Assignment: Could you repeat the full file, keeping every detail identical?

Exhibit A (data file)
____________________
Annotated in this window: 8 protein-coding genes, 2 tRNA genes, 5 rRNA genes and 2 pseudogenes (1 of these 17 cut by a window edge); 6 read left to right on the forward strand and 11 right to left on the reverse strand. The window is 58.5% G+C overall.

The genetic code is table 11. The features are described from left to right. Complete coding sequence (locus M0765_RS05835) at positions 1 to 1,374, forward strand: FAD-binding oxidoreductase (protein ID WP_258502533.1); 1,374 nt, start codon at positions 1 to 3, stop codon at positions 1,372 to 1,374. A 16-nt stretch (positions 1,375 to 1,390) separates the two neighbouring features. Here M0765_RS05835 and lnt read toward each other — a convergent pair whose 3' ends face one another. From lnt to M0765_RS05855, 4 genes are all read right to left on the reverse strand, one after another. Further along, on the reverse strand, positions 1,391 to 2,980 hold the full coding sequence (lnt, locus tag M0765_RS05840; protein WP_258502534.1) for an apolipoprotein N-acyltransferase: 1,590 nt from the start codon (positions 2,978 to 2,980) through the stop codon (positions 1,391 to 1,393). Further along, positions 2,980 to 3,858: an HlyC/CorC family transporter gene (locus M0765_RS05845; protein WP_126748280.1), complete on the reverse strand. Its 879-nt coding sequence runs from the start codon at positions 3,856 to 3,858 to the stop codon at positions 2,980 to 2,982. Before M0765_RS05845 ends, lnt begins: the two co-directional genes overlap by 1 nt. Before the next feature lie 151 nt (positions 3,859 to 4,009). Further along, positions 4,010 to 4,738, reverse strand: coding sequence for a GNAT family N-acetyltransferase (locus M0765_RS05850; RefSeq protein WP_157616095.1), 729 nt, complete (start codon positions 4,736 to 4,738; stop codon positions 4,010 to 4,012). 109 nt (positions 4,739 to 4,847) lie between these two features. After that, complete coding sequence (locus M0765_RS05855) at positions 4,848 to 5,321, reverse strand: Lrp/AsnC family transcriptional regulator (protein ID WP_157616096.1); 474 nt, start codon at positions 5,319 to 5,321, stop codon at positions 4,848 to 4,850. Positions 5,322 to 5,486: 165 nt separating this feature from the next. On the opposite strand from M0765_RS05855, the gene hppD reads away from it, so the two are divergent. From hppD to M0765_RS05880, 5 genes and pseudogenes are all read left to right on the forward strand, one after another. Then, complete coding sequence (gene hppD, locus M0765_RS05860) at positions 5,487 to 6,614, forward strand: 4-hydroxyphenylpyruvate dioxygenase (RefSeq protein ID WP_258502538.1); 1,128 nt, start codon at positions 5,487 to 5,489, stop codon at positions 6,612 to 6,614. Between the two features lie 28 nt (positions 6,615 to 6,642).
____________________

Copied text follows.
Annotated in this window: 8 protein-coding genes, 2 tRNA genes, 5 rRNA genes and 2 pseudogenes (1 of these 17 cut by a window edge); 6 read left to right on the forward strand and 11 right to left on the reverse strand. The window is 58.5% G+C overall.

The genetic code is table 11. The features are described from left to right. Complete coding sequence (locus M0765_RS05835) at positions 1 to 1,374, forward strand: FAD-binding oxidoreductase (protein ID WP_258502533.1); 1,374 nt, start codon at positions 1 to 3, stop codon at positions 1,372 to 1,374. A 16-nt stretch (positions 1,375 to 1,390) separates the two neighbouring features. Here M0765_RS05835 and lnt read toward each other — a convergent pair whose 3' ends face one another. From lnt to M0765_RS05855, 4 genes are all read right to left on the reverse strand, one after another. Further along, on the reverse strand, positions 1,391 to 2,980 hold the full coding sequence (lnt, locus tag M0765_RS05840; protein WP_258502534.1) for an apolipoprotein N-acyltransferase: 1,590 nt from the start codon (positions 2,978 to 2,980) through the stop codon (positions 1,391 to 1,393). Further along, positions 2,980 to 3,858: an HlyC/CorC family transporter gene (locus M0765_RS05845; protein WP_126748280.1), complete on the reverse strand. Its 879-nt coding sequence runs from the start codon at positions 3,856 to 3,858 to the stop codon at positions 2,980 to 2,982. Before M0765_RS05845 ends, lnt begins: the two co-directional genes overlap by 1 nt. Before the next feature lie 151 nt (positions 3,859 to 4,009). Further along, positions 4,010 to 4,738, reverse strand: coding sequence for a GNAT family N-acetyltransferase (locus M0765_RS05850; RefSeq protein WP_157616095.1), 729 nt, complete (start codon positions 4,736 to 4,738; stop codon positions 4,010 to 4,012). 109 nt (positions 4,739 to 4,847) lie between these two features. After that, complete coding sequence (locus M0765_RS05855) at positions 4,848 to 5,321, reverse strand: Lrp/AsnC family transcriptional regulator (protein ID WP_157616096.1); 474 nt, start codon at positions 5,319 to 5,321, stop codon at positions 4,848 to 4,850. Positions 5,322 to 5,486: 165 nt separating this feature from the next. On the opposite strand from M0765_RS05855, the gene hppD reads away from it, so the two are divergent. From hppD to M0765_RS05880, 5 genes and pseudogenes are all read left to right on the forward strand, one after another. Then, complete coding sequence (gene hppD, locus M0765_RS05860) at positions 5,487 to 6,614, forward strand: 4-hydroxyphenylpyruvate dioxygenase (RefSeq protein ID WP_258502538.1); 1,128 nt, start codon at positions 5,487 to 5,489, stop codon at positions 6,612 to 6,614. Between the two features lie 28 nt (positions 6,615 to 6,642).